Malaysia is seeing a fight between Pakatan Harapan coalition partners who are engaged in a public war of words over two thorny issues, the presence of controversial Indian Muslim preacher in Malaysia and imposing Islamic calligraphy in vernacular schools.
A Democratic Action Party or DAP member took jibes at Prime Minister Tun Dr Mahathir Mohamad saying there are signs of a ‘creeping Mahathirism’ in the country.
DAP central executive committee member Ronnie Liu says Dr Mahathir’s penchant for ploughing through with his policies, even if they were at odds with Pakatan Harapan’s stand, was a sign that “Mahathirism” is making its way back.
“To allow Mahathirism to continue to grow and fester, we would (betray) the public,” says Liu in a statement today.
He says ‘Mahathirisms’ is creeping in after a year in office and this lays to rest any notion Dr Mahathir wanted to right the wrong done in the past and do things differently.
Dr Mahathir’s call for other Malay parties to join Bersatu, the party of the Prime Minister, imposing the Khat in vernacular schools unilaterally, a third but controversial national car project that kick-started last week and the slow progress in the repeal of several repressive laws are signs of ‘Mahathirism’.
Dr Mahathir is yet to reply back as he did against another DAP member, MP Charles Santiago, who once again hit out at a Bersatu minister today.
While Santiago sought a ceasefire today in the war of words between him and several government leaders over his call for a review of Pakatan Harapan’s (PH) decision-making process, he attacked Minister Maszlee Malik.
Santiago told the Education Minister off after the latter leapt to the defence of Dr Mahathir saying, “linking Mahathir to unilateral decisions is baseless and a blatant lie”.
Santiago urged the minister to ‘Watch your words, do your job,” adding “the education system is in shambles and much work needs to be done to get it back on track.”
But speaking to reporters at an event, he says he did not want to prolong the issue with Pakatan leaders. He insisted that he only suggested a measure that could help reduce problems in the country.
Nevertheless, he says he will put the issue to rest after the Prime Minister responded to his criticism yesterday.
Yet, the strife between Bersatu — which is an all Malay party — and the DAP continues with Entrepreneur Development Minister Mohd Redzuan Md Yusof saying Malays have compromised too much with “racists”, urging them to rise.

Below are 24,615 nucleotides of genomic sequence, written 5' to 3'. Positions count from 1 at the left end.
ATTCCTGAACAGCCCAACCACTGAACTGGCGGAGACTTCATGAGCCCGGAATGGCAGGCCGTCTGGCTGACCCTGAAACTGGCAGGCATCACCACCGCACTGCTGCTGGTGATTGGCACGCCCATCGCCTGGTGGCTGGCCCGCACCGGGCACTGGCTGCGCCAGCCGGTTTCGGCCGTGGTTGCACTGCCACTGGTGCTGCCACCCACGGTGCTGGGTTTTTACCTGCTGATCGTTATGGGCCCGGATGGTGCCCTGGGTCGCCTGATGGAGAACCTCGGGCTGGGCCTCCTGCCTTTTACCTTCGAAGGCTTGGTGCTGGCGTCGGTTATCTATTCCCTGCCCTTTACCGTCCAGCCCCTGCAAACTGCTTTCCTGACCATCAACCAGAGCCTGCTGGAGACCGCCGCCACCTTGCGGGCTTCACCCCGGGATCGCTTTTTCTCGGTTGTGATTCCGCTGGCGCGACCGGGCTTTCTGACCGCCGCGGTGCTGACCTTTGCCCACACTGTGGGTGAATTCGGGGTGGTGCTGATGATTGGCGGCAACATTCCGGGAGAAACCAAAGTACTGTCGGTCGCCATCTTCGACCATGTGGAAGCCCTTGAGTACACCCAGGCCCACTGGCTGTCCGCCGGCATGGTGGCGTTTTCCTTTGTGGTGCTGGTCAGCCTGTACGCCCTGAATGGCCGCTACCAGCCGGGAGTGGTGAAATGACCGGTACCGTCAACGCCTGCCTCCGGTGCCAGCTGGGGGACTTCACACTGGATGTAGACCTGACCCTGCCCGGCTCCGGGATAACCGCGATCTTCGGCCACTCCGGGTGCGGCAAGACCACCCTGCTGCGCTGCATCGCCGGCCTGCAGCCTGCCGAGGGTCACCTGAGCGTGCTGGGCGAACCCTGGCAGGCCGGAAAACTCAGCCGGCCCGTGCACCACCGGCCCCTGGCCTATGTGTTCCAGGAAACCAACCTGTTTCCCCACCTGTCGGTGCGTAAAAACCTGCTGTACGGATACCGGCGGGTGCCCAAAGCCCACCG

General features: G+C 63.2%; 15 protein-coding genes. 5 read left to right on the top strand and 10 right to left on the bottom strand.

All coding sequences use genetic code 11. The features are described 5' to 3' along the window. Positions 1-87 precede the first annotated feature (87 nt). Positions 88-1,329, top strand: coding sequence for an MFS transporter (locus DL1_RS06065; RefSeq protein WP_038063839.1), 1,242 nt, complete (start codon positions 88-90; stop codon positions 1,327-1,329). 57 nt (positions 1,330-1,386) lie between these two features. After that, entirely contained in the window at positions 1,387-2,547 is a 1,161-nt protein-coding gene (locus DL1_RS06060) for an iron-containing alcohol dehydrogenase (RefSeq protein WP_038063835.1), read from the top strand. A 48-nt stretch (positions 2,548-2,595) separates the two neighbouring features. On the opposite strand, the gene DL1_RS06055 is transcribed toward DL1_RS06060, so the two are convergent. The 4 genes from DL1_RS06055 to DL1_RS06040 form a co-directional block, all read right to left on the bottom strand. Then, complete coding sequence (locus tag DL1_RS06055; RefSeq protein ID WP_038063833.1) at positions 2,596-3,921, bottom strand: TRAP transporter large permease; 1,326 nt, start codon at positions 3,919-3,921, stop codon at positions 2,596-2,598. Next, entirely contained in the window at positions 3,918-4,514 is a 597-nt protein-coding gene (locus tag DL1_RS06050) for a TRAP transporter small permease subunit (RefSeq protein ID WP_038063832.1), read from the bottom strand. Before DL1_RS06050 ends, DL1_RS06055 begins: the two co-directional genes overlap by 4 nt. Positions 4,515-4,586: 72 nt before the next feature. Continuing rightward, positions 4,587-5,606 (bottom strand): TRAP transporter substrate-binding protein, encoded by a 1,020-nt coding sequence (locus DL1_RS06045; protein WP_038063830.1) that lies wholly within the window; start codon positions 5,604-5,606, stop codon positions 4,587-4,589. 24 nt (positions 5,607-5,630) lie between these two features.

His comments were on the thorny issue of implementing khat lessons in the Standard 4 Bahasa Malaysia textbook which means non-Muslim students will have to take up those courses.
Without specifying who he is talking about, Redzuan says Malays have compromised too much with racial demands that are too racist.
He adds it is time for Malays to rise up and defend Malay culture before it is destroyed, the Malay language newspaper quoted him as saying.
On Zakir Naik, the DAP is pressing Dr Mahathir over what they call his ‘interference’ in the affairs of the country particularly touching on subjects like conversions to Islam and whether other faiths in the country are in the right or wrong.
Human Resources Minister M Kulasegaran has called for action against controversial preacher Zakir Naik “for questioning the loyalty of Hindu Malaysians”.
“Zakir is an outsider who is a fugitive and has little knowledge of the Malaysian history, therefore, he should not be given such a privilege to run down Malaysians, what more question their loyalty to the country,“ says Kulasegaran in a statement.
Kulasegaran is a member of the DAP. Dr Mahathir is intransigent on the topic of Zakir Naik’s stay in Malaysia.
The Prime Minister said, Zaik will not be deported to India as his life is in danger and there is no guarantee India will not mistreat the Islamic preacher.
The latest round of anti-Zakir Naik momentum in Malaysia came after the preacher’s most recent talk in which he claimed that Hindus in Malaysia are more loyal to Indian Prime Minister Narendra Modi than Dr Mahathir. -/TISGFollow us on Social Media
Send in your scoops to email@example.com